Gig Review: Gold & Youth – Thekla, Bristol – Sunday 20th October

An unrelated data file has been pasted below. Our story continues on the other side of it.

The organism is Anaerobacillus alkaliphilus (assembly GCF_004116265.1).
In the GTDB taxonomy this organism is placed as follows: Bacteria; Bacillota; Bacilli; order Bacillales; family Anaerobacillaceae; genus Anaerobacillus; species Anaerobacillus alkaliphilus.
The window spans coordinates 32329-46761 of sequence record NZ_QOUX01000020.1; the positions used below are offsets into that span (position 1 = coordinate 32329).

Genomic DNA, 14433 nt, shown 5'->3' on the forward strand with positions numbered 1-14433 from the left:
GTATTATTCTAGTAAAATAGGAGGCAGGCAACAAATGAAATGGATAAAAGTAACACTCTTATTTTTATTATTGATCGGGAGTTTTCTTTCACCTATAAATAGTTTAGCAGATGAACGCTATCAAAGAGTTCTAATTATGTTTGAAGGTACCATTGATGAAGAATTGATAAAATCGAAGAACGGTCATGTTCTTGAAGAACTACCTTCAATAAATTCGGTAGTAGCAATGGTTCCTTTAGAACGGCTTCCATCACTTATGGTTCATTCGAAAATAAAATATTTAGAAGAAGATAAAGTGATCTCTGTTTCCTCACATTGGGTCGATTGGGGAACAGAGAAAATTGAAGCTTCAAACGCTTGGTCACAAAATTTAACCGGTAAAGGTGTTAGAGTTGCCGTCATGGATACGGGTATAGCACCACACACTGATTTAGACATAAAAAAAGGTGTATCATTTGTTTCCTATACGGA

Gold and YouthPlaying almost underwater on a wet and wintry October Sunday night somehow suited Canadian electro-pop quartet Gold & Youth‘s stormy set at Bristol’s Thekla. Supporting Keston Cobblers Club and To Kill a King on the second date of their short UK tour, Gold & Youth‘s musical style has been tagged as ‘miserablist’ by some reviewers. But while there is something brooding about their 80s influenced rock-synth-pop fusion, theirs was definitely a ‘middle of a thunderstorm’ excitement with lots of toe-tapping rhythm and neat, catchy melodies which seem destined for large venues. Think New Order, Depeche Mode, The Cure and (though they’d probably hate this) even shades of The Killers‘ stadium-sized tunes. Dressed in the regulation indie-kid uniform of black, black and big geek-style glasses, these four were nonetheless smiling, chatty and relaxed, thanking the audience effusively for listening while self-deprecatingly remarking that they’re used to playing “just to the bartender” at this point in the evening. And though it was a short set, there was no doubt that Gold & Youth definitely had the audience’s attention throughout. Opening track “Little Wild Love” set the tone: a polished and powerful stomper of a song which showcases the big vocal talents of lead male singer Matthew Lyall, threaded through with atmospheric guitar hooks and backed up by delicate keyboard melodies. Newish recruit to the band and sole female member Louise Burns (formerly of The Racoons) got her chance to shine on “Jewel”, a catchy Blondie-esque number. Her chocolatey voice provides an important foil to the darkness of the band’s sound overall: helping to lighten, lift and round off all of their tunes, whether she is leading or backing on vocals. Drummer Jeff Mitchelmore pulled it all together with remarkable finesse, helping the band anchor the electro elements of their music with his timing and energy. The last song on the set list, Gold & Youth debut single “Time to Kill” was dark and portentous and the most dancey of the lot. But though its sparse production left room for the two lead singers to work their voices together, it didn’t feel as fresh as the other songs and ended the performance on a slight anti-climactic note. Overall, however, while Gold & Youth‘s performance during this short set hints at exciting things to come, it can’t help feeling like they are capable of more. They’re certainly good at turning a catchy melody into a confident tune, and both lead singers have big voices which sound like they deserve to reach many more ears than they got on Sunday. But it’s also true that their influences are still a little too obvious and easy to detect: perhaps they need to work on developing a sound that is more unique – a sound that can’t be easily likened to anything – or anyone – else. Signed to artsy independent Canadian label Arts and Crafts (also home to singer Feist of Apple ad fame), Gold & Youth also played London and Leeds on their visit to the UK. Their debut album ‘Beyond Wilderness’ is out in the UK on November 4th. Find out more about the band at their Facebook page and their official website. Review by Hannah Bailey While you’re here… The Fix is delighted to support independent film and to be involved with comedy/drama series The Awkward Conversations We Have.  Here’s the opener, titled, Son We’re Swingers:

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